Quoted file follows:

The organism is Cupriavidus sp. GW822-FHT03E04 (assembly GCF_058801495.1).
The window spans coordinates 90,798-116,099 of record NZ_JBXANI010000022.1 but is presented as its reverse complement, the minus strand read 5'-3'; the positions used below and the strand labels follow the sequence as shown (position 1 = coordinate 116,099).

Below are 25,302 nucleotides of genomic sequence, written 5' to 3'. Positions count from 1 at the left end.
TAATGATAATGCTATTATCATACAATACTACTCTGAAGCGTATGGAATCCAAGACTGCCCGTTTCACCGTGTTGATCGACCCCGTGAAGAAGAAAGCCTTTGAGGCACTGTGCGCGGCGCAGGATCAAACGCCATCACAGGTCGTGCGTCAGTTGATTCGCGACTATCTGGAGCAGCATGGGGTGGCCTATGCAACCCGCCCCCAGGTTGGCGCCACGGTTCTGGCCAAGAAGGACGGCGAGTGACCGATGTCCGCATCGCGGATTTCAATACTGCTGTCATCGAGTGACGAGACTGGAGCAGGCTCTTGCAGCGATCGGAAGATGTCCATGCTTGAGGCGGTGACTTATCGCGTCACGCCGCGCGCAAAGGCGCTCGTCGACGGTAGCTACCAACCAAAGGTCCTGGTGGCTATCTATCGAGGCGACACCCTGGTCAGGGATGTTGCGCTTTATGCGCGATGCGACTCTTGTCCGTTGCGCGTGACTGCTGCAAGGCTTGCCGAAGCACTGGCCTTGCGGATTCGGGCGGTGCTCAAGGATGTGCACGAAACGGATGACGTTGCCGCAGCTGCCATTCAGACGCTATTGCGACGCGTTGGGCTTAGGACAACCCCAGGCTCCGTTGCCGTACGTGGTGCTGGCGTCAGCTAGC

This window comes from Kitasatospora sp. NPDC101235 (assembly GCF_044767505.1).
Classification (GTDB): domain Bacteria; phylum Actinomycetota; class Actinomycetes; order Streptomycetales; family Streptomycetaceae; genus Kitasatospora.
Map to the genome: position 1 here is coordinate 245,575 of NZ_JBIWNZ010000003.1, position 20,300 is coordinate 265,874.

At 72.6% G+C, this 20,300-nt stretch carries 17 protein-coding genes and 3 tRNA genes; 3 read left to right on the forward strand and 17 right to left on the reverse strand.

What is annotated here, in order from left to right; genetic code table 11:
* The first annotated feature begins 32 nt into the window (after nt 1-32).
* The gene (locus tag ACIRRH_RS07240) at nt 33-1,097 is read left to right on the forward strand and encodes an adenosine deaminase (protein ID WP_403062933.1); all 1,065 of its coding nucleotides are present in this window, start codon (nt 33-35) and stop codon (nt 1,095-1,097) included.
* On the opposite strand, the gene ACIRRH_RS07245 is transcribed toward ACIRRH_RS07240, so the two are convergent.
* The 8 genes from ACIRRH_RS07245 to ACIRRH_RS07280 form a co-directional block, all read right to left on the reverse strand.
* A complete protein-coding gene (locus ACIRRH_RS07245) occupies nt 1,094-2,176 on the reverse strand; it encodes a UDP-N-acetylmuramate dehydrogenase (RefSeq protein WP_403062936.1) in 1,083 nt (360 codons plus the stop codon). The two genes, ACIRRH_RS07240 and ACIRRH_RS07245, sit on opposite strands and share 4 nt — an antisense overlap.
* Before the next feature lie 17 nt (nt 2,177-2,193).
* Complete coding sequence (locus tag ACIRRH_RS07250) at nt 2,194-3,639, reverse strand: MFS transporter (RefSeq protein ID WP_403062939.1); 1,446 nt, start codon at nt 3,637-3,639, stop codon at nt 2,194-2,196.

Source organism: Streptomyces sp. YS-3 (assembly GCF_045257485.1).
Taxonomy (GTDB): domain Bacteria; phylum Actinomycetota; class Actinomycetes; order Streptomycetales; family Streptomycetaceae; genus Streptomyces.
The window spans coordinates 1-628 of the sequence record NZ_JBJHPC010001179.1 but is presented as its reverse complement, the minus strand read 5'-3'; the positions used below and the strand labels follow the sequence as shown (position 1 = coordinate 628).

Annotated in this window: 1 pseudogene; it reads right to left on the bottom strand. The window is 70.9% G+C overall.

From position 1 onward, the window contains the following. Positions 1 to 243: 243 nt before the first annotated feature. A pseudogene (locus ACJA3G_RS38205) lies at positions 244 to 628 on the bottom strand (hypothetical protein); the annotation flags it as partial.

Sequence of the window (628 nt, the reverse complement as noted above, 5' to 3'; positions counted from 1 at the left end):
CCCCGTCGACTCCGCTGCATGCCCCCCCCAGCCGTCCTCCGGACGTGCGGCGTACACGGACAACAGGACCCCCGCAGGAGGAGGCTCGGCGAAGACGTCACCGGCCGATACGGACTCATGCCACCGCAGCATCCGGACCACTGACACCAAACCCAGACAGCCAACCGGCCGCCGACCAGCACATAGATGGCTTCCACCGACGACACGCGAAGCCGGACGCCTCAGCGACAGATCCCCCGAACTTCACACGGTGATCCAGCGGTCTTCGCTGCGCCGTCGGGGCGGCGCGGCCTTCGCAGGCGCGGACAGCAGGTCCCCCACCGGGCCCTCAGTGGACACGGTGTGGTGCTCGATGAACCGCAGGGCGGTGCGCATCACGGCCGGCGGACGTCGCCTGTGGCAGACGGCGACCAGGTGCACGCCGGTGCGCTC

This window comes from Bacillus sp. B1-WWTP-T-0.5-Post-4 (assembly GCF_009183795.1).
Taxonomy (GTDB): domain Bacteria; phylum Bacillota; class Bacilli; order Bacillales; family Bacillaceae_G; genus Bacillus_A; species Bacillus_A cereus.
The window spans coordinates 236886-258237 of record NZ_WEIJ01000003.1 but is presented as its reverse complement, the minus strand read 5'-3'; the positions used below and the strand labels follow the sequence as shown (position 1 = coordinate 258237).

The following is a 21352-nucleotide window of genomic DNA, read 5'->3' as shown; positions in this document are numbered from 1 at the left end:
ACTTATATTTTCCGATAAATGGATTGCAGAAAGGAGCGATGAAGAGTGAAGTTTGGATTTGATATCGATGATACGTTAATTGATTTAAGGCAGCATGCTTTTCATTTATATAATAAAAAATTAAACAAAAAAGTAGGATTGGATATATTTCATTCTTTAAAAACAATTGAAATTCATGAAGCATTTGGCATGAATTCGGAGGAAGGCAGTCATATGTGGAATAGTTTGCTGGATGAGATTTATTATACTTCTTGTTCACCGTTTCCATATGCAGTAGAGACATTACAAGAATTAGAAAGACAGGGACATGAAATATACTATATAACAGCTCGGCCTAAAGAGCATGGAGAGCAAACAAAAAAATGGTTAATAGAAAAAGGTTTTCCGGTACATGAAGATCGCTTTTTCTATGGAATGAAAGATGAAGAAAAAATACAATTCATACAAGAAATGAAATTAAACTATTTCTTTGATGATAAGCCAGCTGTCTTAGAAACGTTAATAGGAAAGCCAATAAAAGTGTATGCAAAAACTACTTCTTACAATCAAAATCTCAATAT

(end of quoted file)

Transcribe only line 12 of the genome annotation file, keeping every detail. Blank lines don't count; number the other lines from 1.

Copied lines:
* On the opposite strand, the gene ACIRRH_RS07245 is transcribed toward ACIRRH_RS07240, so the two are convergent.